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In the summer of 1900 four young men on a cycle ride stopped for a rest outside the Snake Inn. Their names Herbert Bradley (later Storah), Herbert Foster, Joe Slack and Hedley Clarkson.  They bemoaned the fact that there was now no cricket club in Old Glossop (All Saints having recently folded up). They decided to approach Lord Howard and asked him if they could let him rent rent them a piece of land to form a club. Lord Howard agreed to let them rent two small fields in Hall Street (later Manor Park Road). Tommy Foster, the old Derbyshire player began laying a wicket in 1901 on land straddling the stone wall between the two fields. The stone wall being thrown in to level the wicket.


The Old Glossop club entered the 2nd Division of the Glossop and District League for 1902, and the first match was at home on April 19th of that year against Hadfield (not St. Andrews). 2nd XI who were dismissed for 7 runs, Joe Slack taking 4 for 4 and Ike Shirt 2 for 3. Hadfield had 9 men only.


The local paper of the time however stated that Old Glossop was an old association which many local cricketers have been gratified to see revived!


The “sporting” nature of the wicket was unfortunately emphasised on August 5th 1905 when Isaac Berry of Hurst C.C was killed by a slow ball from Joe Slack, when it hit him in the heart. He was dead by the time the horse ambulance arrived at the top entrance. Joe Slack never played again. The club won the 2nd division in 1903 and were promoted to the first division and began to run two teams, Tommy Foster became captain for a time and others to appear for the club before the 1914-1918 war were J.W. (Bill) Stapley, the England footballer, Alf Rose as a youngster, who played for Derbyshire when playing for Cresswell C.C. and Herman Foster the fast bowler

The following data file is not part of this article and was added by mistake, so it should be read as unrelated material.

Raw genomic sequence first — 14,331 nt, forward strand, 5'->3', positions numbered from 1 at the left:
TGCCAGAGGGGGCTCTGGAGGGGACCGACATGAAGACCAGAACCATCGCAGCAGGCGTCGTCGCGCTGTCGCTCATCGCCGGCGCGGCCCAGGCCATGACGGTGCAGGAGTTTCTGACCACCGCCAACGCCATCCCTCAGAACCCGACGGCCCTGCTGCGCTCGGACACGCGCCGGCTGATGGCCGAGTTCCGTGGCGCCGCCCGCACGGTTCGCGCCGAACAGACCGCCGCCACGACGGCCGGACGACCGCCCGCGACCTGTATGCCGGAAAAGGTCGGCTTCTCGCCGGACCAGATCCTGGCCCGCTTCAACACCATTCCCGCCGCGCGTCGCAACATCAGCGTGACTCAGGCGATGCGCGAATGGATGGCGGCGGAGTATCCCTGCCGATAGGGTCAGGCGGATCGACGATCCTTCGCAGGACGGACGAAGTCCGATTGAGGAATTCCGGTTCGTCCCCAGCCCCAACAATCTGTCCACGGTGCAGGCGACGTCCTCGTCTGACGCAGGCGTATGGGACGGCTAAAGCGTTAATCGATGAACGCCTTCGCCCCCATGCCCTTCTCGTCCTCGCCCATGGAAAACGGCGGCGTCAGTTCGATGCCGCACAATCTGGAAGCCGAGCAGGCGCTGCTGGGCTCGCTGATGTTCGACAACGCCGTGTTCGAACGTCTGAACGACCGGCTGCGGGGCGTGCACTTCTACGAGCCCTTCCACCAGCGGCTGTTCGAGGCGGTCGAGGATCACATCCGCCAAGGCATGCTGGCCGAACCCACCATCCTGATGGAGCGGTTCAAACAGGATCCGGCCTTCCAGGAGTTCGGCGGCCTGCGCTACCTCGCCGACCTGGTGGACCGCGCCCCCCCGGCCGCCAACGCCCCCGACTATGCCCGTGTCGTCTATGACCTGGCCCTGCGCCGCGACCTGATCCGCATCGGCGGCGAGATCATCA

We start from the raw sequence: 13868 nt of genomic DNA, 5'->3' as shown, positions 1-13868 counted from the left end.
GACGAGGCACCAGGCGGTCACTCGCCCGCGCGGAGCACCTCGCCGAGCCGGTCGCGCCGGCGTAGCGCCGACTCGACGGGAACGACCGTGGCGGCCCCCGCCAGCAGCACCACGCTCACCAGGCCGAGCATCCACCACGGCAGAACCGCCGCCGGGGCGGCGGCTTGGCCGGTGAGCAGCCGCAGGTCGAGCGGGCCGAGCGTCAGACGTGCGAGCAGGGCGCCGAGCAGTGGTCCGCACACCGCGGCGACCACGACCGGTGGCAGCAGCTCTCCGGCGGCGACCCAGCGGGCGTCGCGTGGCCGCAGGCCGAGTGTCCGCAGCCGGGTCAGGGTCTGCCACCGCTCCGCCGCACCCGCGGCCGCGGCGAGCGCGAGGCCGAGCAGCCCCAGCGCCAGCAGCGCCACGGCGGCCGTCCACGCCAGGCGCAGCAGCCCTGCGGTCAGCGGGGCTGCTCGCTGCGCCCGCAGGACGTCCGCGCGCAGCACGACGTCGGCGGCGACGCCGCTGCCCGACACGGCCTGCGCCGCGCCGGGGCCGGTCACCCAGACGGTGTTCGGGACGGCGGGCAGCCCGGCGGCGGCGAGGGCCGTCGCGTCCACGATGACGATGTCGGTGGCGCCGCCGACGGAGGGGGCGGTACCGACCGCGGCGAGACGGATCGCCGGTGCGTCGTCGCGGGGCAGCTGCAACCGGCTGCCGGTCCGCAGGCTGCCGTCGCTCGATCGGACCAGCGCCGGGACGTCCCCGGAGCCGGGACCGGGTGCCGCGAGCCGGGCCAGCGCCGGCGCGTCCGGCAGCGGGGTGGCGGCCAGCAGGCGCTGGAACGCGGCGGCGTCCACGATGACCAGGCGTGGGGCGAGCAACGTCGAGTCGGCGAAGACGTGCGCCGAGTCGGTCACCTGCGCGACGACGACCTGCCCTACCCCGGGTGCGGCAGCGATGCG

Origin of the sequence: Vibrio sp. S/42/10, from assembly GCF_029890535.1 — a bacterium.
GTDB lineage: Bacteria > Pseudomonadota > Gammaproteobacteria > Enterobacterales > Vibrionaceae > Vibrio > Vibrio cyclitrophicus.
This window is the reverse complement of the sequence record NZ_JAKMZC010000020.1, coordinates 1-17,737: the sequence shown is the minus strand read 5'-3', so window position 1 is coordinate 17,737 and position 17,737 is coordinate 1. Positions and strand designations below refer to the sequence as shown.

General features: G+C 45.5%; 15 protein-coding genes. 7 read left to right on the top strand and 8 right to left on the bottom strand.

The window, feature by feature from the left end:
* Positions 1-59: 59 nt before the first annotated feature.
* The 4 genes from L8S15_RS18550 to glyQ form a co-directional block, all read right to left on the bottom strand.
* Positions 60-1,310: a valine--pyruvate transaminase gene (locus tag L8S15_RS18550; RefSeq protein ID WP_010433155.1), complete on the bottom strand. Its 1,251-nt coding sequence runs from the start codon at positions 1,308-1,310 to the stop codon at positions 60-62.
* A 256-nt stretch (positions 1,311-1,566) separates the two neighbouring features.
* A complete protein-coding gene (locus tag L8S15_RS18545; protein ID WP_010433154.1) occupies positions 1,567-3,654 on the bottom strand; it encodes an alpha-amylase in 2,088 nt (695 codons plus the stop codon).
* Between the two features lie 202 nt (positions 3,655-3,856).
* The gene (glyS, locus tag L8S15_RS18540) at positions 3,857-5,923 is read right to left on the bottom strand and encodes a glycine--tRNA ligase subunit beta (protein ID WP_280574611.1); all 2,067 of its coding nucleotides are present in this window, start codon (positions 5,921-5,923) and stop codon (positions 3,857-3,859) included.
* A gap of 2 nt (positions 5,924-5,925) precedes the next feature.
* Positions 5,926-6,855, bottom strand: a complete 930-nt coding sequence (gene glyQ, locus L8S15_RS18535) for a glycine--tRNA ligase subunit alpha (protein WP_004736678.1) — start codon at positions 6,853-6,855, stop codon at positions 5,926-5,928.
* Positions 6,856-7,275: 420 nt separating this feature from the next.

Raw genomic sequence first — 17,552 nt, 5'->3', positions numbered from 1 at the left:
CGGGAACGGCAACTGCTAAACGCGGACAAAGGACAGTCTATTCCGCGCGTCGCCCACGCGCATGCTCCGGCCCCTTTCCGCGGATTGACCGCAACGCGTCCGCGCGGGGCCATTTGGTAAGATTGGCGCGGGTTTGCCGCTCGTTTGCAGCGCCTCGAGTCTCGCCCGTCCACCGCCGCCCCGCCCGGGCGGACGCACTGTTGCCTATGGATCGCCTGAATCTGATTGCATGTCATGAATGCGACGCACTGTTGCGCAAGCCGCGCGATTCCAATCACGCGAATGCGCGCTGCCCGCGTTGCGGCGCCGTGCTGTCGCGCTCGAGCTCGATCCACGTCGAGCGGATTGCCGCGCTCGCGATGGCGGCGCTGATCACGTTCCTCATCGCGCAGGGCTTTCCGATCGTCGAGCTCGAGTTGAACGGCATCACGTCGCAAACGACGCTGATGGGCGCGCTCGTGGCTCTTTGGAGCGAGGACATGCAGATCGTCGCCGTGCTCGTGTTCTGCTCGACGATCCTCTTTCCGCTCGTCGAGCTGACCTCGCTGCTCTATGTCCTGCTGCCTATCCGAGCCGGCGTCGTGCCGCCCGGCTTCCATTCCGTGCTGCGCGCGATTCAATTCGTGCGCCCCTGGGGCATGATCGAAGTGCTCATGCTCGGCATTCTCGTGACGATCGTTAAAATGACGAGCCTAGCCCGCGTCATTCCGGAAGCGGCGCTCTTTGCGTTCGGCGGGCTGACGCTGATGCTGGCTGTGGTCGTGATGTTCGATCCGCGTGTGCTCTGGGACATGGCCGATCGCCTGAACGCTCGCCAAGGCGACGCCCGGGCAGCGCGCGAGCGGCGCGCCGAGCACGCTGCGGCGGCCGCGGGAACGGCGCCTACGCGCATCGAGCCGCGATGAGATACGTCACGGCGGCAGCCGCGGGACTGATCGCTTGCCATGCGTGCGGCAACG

In the middle of the first war, the club closed down, but after the war an influx of good players secured the championship and knock out gold medal winners 1920. These included Alf Berwick of Northamptonshire and Derbyshire, ex Glossop professional, his son Bill who had been a professional, and subsequently became one again for a while before retiring, and Jimmy Kenyon.


Indeed in 1919, these two set a club record of 231 unbroken opening stand, which stood as a club record till 1993. Berwick (an Everton and Oldham Athletic footballer) scored 130* and Kenyon (a Millwall and Stockport County footballer) scored 93*. In the club accounts Berwick regularly shown as receiving “grocery :-£2/10/0d, and Kenyon 10/0d for marking out the wicket - a job which his son said he never did. Crowds were large and the club employed gatemen who issued tickets for admission. Friendlies were played at Whitesuntide against Ashton C.C fairly regularly and also against Micklehurst C.C and Monton C.C, but the match which aroused most comment at the time and one which was talked about for decades afterwards was in 1920, when on September 11th, in front of the largest crowd reputedly ever assembled at Glossop North Road ground, Old Glossop beat a much vaunted Tintwistle team in the final of the Gold Medal Competition (pre Rhodes Bowl) by 203 runs to 39.


When Lord Howard’s Estate was broken up in the mid 1920’s, Samuel Thomas Ashton, a long time chairman and patron, and editor of the Glossop Chronicle raised £60 by two shows at the Glossop Empire, for the club to buy the ground. At the sale, however, he bought the ground in his own name and resold it on a reversionary clause to the club for the same amount. If the club folded the ground would be resold for £60 to the Ashton family “for as long as King George the fifth and his heirs do reign.”